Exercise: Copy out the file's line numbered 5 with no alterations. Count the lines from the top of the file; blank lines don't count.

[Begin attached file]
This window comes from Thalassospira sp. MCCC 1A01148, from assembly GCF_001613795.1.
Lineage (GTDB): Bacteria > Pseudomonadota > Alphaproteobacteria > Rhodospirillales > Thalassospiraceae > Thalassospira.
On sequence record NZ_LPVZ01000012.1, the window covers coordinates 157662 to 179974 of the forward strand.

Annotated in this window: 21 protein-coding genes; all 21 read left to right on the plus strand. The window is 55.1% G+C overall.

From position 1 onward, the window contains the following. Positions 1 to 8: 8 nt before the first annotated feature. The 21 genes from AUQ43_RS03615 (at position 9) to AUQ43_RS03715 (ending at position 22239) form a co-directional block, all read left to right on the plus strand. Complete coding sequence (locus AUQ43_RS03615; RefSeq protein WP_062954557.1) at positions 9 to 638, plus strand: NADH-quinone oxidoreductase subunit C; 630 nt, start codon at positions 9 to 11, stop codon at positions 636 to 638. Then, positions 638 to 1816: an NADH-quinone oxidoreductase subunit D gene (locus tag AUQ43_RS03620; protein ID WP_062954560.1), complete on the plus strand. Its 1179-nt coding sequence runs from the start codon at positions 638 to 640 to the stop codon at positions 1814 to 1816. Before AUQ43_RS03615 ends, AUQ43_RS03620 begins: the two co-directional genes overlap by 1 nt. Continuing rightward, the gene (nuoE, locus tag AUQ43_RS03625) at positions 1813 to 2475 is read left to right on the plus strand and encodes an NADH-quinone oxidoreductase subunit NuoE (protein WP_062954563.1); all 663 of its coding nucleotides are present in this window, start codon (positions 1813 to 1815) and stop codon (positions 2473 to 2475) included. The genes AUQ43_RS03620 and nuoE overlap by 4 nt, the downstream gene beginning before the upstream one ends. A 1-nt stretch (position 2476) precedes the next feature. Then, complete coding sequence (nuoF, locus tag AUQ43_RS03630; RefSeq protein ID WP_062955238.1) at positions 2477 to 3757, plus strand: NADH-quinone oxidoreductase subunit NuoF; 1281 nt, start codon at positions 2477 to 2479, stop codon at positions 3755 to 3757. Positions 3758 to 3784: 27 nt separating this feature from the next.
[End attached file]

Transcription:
From position 1 onward, the window contains the following. Positions 1 to 8: 8 nt before the first annotated feature. The 21 genes from AUQ43_RS03615 (at position 9) to AUQ43_RS03715 (ending at position 22239) form a co-directional block, all read left to right on the plus strand. Complete coding sequence (locus AUQ43_RS03615; RefSeq protein WP_062954557.1) at positions 9 to 638, plus strand: NADH-quinone oxidoreductase subunit C; 630 nt, start codon at positions 9 to 11, stop codon at positions 636 to 638. Then, positions 638 to 1816: an NADH-quinone oxidoreductase subunit D gene (locus tag AUQ43_RS03620; protein ID WP_062954560.1), complete on the plus strand. Its 1179-nt coding sequence runs from the start codon at positions 638 to 640 to the stop codon at positions 1814 to 1816. Before AUQ43_RS03615 ends, AUQ43_RS03620 begins: the two co-directional genes overlap by 1 nt. Continuing rightward, the gene (nuoE, locus tag AUQ43_RS03625) at positions 1813 to 2475 is read left to right on the plus strand and encodes an NADH-quinone oxidoreductase subunit NuoE (protein WP_062954563.1); all 663 of its coding nucleotides are present in this window, start codon (positions 1813 to 1815) and stop codon (positions 2473 to 2475) included. The genes AUQ43_RS03620 and nuoE overlap by 4 nt, the downstream gene beginning before the upstream one ends. A 1-nt stretch (position 2476) precedes the next feature. Then, complete coding sequence (nuoF, locus tag AUQ43_RS03630; RefSeq protein ID WP_062955238.1) at positions 2477 to 3757, plus strand: NADH-quinone oxidoreductase subunit NuoF; 1281 nt, start codon at positions 2477 to 2479, stop codon at positions 3755 to 3757. Positions 3758 to 3784: 27 nt separating this feature from the next.